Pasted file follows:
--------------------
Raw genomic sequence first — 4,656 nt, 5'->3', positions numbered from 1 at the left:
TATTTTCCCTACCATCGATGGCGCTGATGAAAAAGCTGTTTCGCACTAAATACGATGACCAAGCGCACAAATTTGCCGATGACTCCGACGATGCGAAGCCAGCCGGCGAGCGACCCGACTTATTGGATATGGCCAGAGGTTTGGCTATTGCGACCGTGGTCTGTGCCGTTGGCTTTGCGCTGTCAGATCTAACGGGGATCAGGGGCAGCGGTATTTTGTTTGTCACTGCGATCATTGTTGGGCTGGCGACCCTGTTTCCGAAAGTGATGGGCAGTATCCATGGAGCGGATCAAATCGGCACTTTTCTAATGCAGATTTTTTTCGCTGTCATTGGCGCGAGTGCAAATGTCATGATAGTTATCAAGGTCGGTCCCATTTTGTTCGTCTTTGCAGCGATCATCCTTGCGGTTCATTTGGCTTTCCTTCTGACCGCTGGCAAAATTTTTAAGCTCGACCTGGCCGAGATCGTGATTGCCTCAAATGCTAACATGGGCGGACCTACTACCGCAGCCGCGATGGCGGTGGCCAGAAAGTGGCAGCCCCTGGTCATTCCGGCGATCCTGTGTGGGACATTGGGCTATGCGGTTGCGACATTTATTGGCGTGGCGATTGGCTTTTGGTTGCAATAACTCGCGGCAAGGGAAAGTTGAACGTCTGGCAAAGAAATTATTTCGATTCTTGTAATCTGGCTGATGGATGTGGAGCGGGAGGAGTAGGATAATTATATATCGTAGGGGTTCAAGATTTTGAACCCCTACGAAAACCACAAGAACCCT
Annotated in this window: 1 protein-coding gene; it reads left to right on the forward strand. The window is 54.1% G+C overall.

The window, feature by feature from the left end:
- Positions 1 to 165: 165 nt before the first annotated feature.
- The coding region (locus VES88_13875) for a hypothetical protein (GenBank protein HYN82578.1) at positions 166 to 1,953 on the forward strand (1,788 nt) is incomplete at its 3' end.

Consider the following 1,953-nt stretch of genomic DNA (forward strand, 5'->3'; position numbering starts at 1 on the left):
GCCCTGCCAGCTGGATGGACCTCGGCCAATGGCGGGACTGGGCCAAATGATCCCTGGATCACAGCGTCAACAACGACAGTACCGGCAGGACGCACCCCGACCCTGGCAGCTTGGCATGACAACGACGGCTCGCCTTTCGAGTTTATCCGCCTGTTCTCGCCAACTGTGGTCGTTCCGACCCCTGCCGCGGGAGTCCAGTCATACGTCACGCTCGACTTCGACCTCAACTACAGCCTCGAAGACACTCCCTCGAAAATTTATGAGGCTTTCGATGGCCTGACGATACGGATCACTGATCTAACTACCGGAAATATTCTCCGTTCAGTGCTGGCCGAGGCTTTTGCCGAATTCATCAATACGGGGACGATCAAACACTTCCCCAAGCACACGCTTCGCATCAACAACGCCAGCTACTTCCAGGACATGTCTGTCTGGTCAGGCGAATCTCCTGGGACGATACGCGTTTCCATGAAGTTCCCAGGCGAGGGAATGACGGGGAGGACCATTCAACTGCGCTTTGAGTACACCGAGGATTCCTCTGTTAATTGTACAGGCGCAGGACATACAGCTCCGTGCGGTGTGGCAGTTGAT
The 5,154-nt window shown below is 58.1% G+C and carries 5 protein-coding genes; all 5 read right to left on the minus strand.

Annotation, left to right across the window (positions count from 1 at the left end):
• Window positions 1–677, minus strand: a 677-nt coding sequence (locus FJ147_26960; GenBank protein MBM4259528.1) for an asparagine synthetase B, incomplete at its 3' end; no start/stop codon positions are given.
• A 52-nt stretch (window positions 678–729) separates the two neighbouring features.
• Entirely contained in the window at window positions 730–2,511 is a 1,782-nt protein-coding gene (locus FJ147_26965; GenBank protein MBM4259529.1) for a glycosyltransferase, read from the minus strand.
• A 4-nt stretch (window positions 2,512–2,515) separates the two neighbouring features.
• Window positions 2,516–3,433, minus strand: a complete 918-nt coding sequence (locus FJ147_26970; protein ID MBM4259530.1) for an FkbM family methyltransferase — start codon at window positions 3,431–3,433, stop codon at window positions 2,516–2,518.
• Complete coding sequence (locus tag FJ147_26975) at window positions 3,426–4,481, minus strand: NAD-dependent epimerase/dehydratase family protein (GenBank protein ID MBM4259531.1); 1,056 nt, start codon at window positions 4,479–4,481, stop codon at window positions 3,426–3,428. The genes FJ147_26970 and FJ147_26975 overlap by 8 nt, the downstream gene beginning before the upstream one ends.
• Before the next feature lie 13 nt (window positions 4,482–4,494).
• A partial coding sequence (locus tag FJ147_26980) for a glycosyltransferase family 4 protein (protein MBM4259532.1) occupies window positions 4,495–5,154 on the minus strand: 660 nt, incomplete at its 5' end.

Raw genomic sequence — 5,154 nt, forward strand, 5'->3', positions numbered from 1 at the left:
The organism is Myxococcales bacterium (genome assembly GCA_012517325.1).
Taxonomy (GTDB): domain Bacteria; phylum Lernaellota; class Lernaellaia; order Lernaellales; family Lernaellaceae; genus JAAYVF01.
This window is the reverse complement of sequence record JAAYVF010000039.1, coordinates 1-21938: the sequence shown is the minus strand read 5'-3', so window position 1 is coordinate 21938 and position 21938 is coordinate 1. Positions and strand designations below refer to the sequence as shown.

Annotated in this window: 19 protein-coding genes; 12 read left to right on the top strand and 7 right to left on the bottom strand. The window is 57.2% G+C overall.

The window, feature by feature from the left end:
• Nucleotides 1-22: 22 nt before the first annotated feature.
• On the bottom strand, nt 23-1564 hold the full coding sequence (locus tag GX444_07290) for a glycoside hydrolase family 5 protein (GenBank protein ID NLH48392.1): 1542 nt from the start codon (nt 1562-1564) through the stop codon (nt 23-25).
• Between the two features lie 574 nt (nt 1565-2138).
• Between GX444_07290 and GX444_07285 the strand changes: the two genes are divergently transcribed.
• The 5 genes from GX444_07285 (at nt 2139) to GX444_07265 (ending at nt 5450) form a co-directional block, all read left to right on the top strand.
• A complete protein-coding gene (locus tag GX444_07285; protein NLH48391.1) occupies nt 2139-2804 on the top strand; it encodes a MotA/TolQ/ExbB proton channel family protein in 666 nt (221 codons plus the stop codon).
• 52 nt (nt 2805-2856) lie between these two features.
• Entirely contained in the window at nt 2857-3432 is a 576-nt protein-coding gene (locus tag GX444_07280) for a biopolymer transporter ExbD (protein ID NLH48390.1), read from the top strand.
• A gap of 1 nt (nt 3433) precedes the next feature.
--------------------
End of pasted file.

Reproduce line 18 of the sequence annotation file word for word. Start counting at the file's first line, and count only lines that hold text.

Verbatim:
• A partial coding sequence (locus tag FJ147_26980) for a glycosyltransferase family 4 protein (protein MBM4259532.1) occupies window positions 4,495–5,154 on the minus strand: 660 nt, incomplete at its 5' end.